The Old Kirk (again)

Despite the fact that we were being blasted to bits on the tower parapet we both managed to take quite a few photos. I like old graveyards and it was interesting to see this one from above. You can see that there is quite a lot of space given to each lair. I think some of the gravestones have disappeared over the years but even so when you compare it with the graveyard at the Bronte Parsonage in Haworth which is absolutely crammed with graves it’s easy to see how they got into trouble there.

You can just see what was the original manse at the top left of the photo. They have a huge garden and typically it’s all just grass. Why is it that non-gardeners always get the biggest gardens? It’s one of those ‘sod’s law’ things!

The graveyard from the tower

This cute wee turrety building is in the grounds of the church. I don’t know what it’s used for now – if anything, but I think originally it must have been inhabited by whoever looked after the church and graveyard or maybe the session clerk. As you can see, it’s quite a long way down from that tower.

Across from the house you can see a hideous cream coloured building which was built some time in the 20th century. It replaced the school and house where Thomas Carlyle lived and taught for a couple of years.

Turrety house

And this is another one of the memorial stained glass windows. Photos don’t really show up how beautiful they are.

Stained glass window (east)

This is the Old Kirk from the bottom of Kirk Wynd and the turrety building, you can see the parapet which I took the photos from.

Kirk Wynd

Haworth, Yorkshire and Bronte Parsonage

I was thinking that it was just last year that we first visited Haworth (Bronte country) but it turns out that it was actually two years ago. How time flies! We didn’t do the tour of the house this time. Maddeningly I can’t find the photos which I took last time so I don’t have any of Haworth Parsonage interiors. Well that’s a good excuse to go back again and take some more, plus my husband fancies having a pint standing at the bar in The Black Bull where Branwell Bronte drank.

Anyway, here is a photo of the outside of Haworth Parsonage, which never changes much. It has been added on to over the years but this is the original part which is as it was when the Brontes lived there. It looks much bigger than it really is. Internally it’s exactly the same as my own house with four rooms downstairs, two either side of the front door. My house doesn’t look so grand, I think Georgian houses always look nicer than Victorian ones. There must also have been a wash-house too as all old houses had one, mine has been turned into a kitchen. They didn’t have a bathroom so had to make a trip to an outside toilet which can’t have been much fun but I suppose it was the same for everyone then.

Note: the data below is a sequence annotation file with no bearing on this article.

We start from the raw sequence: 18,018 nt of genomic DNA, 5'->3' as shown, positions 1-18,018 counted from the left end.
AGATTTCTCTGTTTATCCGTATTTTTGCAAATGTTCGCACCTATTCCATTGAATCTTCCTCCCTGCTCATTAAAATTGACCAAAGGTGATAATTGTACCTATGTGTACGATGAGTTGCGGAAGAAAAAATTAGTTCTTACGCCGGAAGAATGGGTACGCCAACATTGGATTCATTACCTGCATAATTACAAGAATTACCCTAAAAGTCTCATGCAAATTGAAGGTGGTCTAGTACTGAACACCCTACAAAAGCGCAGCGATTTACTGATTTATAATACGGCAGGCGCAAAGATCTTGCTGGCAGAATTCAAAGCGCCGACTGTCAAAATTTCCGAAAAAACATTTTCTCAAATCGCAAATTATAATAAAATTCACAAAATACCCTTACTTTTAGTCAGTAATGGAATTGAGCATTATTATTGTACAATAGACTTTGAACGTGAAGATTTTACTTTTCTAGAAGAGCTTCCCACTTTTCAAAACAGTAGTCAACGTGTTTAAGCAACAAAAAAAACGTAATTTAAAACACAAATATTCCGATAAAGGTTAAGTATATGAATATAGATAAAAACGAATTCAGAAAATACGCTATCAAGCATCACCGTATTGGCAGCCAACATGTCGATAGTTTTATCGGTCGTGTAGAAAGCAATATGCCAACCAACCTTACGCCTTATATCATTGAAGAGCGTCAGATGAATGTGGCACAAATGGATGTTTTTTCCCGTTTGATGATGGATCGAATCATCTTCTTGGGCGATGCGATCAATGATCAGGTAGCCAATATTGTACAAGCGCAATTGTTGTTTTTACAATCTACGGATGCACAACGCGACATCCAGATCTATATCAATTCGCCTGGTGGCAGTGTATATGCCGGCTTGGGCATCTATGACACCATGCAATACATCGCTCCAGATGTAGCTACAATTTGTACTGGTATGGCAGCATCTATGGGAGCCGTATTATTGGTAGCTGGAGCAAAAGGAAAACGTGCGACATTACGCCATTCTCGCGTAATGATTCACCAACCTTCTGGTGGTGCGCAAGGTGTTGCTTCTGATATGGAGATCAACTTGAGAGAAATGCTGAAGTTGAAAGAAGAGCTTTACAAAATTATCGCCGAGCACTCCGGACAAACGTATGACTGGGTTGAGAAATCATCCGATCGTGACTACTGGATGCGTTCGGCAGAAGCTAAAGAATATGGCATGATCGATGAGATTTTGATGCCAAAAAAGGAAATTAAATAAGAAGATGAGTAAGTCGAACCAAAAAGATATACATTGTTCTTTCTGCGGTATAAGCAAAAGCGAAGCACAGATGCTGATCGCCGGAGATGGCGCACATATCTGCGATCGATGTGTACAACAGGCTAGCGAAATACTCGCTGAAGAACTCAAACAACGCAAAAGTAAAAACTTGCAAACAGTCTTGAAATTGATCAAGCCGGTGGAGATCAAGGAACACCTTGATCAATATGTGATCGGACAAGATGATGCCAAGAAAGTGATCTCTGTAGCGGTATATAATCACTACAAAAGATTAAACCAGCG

The last time we were in Haworth we were in a hurry for some reason and we weren’t able to walk up to the moor, so we did that this time. This is the pathway up to the moor which is the one which the Brontes would have used. The path goes from the edge of the graveyard and it’s quite a steep hill. I took this photo on the way back down because on the way up I was so hot and puffed out that I didn’t notice what a lovely tree lined lane it is. They have drystane dykes in Yorkshire just like Scotland.

Trees + lane

And these are some photos of the moorland. This just looks exactly like a Scottish moor, the purple heather was just beginning to flower and next week it’ll look lovely but most of the year moors look bleak although there are usually loads of ground nesting birds like skylarks in the undergrowth.

Moor 1

Moor 3

Moor 2

The front windows of the parsonage look onto the graveyard which is very close to it. I have to admit that I enjoy looking around old graveyards but when I first saw this one it struck me immediately that it’s incredibly tightly packed with graves and when we did the tour of the house we learned that there were so many bodies packed into the ground around the parsonage that they didn’t deteriorate naturally as there wasn’t enough air in the earth. It meant that poisonous liquid from the bodies was leaking out and when it rained the very steep street was running with rainwater contaminated with dead bodies. The houses in Haworth also have cellars which poor people had to live in and the water flooded into them. It’s no wonder that Haworth had the highest rate of deaths in the whole of Britain at the time the Brontes lived there. Even although the parsonage is on higher ground than the graveyard, it didn’t stop the dining-room from being flooded when it rained heavily. The smell must have been appalling and it’s a miracle that any of the Brontes managed to reach adulthood given the circumstances.

Graveyard 2 (house)

Graveyard 1

Graveyard 3

This is a photo of the main street in Haworth which is just a short walk from the parsonage, not even one minute. The last time we were there there were quite a few empty shops but this time the whole place looked better and there are a couple of decent second-hand bookshops, an old-fashioned sweetie shop, vintage clothes shops as well as gift shops.


I love it when I can stand in a street and see the hills nearby, just like the town which I grew up in. I hope I’ve managed to give a bit of a sense of Haworth to anyone who hasn’t been able to visit it. If you’re a Bronte fan, like myself it’s well worth a visit or two, or even three!